California - 24th July 2010


The 3rd day - getting some riding and exploration under my belt.

Two choices for this day - to do the '49-mile drive' around SF or go further afield. Frankly I didn't really relish any townie riding, so opted to make sure I could find Kristin's place OK in a couple of day's time without getting hopelessly lost. As it turned out this was not a bad idea, as it gave me some good practice at riding on the main roads. What all the fuss is about on some forums about the 'excessive' speeds on the freeways and interstates - I just don't know. All was a lot calmer than in the UK and certainly more so than Italy! The major difference was people passing quite happily on either side, and folk weaving between lanes without signalling. Neither of which is any problem if you stay observant, and can be encountered anywhere in the world on occasion.

It was decidedly nippy in just a T-shirt and mesh jacket, so I had started off with a sweatshirt on as well, which was fine for the first twenty miles, but then it got much warmer, and I was glad to stop and take the sweatshirt off.

The MP3 500 performed like a champ. The J Costa mod works better in this one than it did in mine - mine would only do 6,200 rpm at WOT, whereas Jess's goes to just over 7,000 - which will explain why adding an extra washer like I did to get to 7,000 was unnecessary on his bike. Must just be a tiny difference in dimensions of the variator or belt - or just that my weights are quite worn - note to self, replace them soon back home.

I found Kristin's place just fine, Gertrude my stern, strict and trusty GPS worked just fine - as long as I didn't deviate from the pre-calculated route. More on that later...

So what to do next? I was getting hungry, and having remembered there was going to be a lunch stop in Walnut Creek on the upcoming Three Peaks ride, thought I might as well recce that. It would be at the Genova deli - with a take-away sandwich counter. There are six to eight people behind the counter, and you take a numbered ticket to wait your turn, which arrived very quickly for me. You take your own choice of roll/baquette to the counter, and they fill it with what you want - in huge quantities! I decided to eat this later at some more picturesque spot.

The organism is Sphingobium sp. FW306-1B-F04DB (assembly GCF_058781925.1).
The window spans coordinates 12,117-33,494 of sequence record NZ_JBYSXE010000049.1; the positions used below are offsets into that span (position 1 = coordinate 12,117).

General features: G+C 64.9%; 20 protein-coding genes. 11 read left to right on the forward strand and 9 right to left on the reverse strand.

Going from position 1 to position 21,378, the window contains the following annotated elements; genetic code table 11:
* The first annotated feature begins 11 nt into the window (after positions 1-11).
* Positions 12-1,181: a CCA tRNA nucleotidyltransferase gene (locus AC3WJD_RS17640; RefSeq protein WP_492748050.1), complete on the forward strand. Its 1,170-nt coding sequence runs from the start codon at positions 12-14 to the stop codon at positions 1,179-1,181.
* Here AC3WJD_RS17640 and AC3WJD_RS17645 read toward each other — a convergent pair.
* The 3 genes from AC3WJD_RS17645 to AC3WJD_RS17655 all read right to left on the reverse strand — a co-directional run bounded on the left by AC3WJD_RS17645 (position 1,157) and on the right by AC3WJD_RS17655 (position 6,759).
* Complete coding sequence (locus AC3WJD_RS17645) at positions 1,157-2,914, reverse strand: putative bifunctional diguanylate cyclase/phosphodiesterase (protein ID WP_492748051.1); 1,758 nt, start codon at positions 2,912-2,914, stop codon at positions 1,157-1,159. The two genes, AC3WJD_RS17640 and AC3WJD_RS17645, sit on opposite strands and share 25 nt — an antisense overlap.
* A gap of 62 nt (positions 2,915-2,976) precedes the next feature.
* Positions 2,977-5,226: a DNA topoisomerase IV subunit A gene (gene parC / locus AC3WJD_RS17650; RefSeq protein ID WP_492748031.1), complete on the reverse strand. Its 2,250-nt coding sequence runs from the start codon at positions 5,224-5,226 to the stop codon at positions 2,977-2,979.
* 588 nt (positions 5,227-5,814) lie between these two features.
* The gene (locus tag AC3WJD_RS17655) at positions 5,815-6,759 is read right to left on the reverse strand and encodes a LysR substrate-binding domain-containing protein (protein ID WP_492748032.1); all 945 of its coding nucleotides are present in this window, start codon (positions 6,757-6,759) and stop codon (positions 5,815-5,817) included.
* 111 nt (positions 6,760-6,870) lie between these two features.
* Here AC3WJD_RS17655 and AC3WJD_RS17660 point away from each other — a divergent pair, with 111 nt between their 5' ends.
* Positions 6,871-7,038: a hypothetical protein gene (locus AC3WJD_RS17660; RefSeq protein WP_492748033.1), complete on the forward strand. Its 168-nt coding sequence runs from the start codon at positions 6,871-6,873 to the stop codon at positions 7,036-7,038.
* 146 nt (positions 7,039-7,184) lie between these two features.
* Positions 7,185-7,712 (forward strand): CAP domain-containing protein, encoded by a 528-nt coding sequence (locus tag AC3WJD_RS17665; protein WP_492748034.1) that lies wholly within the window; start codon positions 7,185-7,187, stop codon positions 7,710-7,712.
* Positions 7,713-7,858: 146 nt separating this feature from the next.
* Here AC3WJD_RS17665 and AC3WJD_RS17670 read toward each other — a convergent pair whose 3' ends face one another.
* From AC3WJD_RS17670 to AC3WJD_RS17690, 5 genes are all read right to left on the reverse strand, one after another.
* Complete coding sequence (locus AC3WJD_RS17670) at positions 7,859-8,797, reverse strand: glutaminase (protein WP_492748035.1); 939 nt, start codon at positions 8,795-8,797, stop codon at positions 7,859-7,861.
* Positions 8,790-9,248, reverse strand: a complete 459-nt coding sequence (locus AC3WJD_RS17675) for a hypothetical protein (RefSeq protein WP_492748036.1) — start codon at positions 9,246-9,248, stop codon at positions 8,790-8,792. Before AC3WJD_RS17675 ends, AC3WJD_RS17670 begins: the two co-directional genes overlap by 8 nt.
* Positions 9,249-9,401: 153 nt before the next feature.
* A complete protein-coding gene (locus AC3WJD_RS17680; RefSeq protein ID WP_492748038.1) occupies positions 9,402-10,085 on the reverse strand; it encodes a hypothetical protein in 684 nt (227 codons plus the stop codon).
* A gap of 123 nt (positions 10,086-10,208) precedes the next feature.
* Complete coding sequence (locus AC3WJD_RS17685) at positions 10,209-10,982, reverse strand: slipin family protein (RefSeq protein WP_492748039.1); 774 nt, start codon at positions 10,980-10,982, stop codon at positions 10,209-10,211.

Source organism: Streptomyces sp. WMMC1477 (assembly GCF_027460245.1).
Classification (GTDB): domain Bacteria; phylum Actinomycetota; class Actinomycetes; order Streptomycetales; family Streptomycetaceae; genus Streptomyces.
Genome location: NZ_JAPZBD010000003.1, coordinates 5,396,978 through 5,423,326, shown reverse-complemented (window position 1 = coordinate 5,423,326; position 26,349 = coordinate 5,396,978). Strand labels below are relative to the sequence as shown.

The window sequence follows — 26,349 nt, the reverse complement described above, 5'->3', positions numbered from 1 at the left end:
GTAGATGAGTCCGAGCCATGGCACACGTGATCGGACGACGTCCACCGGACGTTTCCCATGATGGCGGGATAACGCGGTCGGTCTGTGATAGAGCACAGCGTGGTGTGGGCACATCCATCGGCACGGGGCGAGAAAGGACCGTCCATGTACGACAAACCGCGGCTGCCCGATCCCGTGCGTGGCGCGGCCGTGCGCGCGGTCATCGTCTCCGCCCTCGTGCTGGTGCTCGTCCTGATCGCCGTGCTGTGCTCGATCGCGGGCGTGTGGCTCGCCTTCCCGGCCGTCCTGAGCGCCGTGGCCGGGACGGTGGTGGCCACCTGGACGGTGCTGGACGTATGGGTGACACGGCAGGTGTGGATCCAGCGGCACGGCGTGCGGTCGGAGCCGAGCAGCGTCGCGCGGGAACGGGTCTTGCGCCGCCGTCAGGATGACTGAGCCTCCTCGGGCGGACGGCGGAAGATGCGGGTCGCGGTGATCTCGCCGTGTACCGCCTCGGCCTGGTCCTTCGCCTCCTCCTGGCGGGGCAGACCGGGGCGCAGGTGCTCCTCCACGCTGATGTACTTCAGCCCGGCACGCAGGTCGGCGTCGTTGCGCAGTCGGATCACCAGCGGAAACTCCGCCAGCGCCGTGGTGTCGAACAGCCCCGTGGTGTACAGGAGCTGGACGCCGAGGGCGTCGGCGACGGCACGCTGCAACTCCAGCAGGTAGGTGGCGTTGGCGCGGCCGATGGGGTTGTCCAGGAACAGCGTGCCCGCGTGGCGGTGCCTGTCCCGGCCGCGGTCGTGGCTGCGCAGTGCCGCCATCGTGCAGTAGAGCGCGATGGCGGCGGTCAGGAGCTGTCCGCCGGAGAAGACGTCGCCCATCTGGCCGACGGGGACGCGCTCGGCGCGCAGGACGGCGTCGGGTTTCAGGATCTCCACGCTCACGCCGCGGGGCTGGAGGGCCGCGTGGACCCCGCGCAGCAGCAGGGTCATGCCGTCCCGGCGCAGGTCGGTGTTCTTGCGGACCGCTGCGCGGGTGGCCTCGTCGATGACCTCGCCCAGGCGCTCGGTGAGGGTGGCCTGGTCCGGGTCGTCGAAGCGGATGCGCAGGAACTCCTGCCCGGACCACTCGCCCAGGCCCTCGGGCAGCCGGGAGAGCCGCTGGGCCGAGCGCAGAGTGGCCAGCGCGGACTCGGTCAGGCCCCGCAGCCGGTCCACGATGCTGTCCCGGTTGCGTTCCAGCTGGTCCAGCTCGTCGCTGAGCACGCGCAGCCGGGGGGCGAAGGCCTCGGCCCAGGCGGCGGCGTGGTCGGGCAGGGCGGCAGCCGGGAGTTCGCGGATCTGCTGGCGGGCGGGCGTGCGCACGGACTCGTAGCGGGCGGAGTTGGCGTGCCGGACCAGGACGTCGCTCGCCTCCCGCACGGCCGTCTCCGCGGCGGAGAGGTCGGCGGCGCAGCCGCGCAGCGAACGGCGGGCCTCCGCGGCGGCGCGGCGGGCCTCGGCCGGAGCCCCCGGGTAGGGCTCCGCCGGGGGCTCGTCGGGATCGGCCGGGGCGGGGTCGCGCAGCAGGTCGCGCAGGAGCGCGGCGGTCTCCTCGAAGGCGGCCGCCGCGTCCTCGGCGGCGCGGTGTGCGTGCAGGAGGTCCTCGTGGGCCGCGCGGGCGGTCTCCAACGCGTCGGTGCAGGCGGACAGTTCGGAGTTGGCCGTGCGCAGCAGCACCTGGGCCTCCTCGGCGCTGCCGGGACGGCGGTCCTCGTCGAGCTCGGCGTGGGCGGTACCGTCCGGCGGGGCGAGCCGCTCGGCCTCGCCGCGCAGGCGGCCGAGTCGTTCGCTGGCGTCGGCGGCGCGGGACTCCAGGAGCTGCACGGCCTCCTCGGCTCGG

Now of course I was on the Three Peaks route. It would seem churlish not to recce the Mt Tamalpais stage. But a small problem reared it's head. The route I'd been given by Patrick must have been compiled on a different map-set (I should have thought of this), so all I had was straight lines between waypoints. This led to a couple of U-turns, but did keep me on my toes getting extra info about what direction I should be headed. Yep, the Mapsource software I had installed for the USA expected a GPS capable of NT routing internally - dear old Gertrude expects the map software to give the routing info.

The fuel light hadn't come on, but before going over the Richmond-San Rafael bridge I thought I'd better fuel up, as I had no idea what back roads the route might take. I remembered at last to get some water - I'd had so much tea in the morning that I'd not yet felt thirsty. I paid the $5 toll - I was assured it was necessary.

I've found a new favourite road (Bolinas Rd)! But I expect on the ride itself that might be bumped off the top spot by another. (It was, in spades, but you have to read on much further...)

I stopped for a bite on Mt Tamalpais:

Going down the other side it suddenly got much colder, so on with the sweatshirt again, which just about coped. The MP3 anbient temp showed 12C - which translates into 9C in reality - 48F.

More great roads - but the last ten miles before nearing Sausilito was clogged with slow-moving cars.

OK, I'll say this only once (I lie!) - but these lovely twisties have an awful disease - double yellow lines throughout their whole length. Whereas over this side of the pond these would be National Speed Limit roads with only occasional solid lines, these roads not only had solid lines, but in places the speed limit was set at 35 mph for miles on end! AARGHHH!

So no wonder other bikers (and myself this day) started to treat these idiocies with contempt - which really is all wrong for road signs, which should be sensible enough to be respected. So some great overtakes later I was in the clear again, and neared the Golden Gate bridge:

Paid the $6 toll - and so back to Pauline's - getting lost several times on the way, but I knew I was going in roughly the right direction. No chance of navigating by the sun, SF was under fog for the duration.

With 2 miles done yesterday, it was just 132 miles today. I'm using trip B for the accumulated total:

And today's tracks:




© Jim Crowther and Kristin Gallagher 2010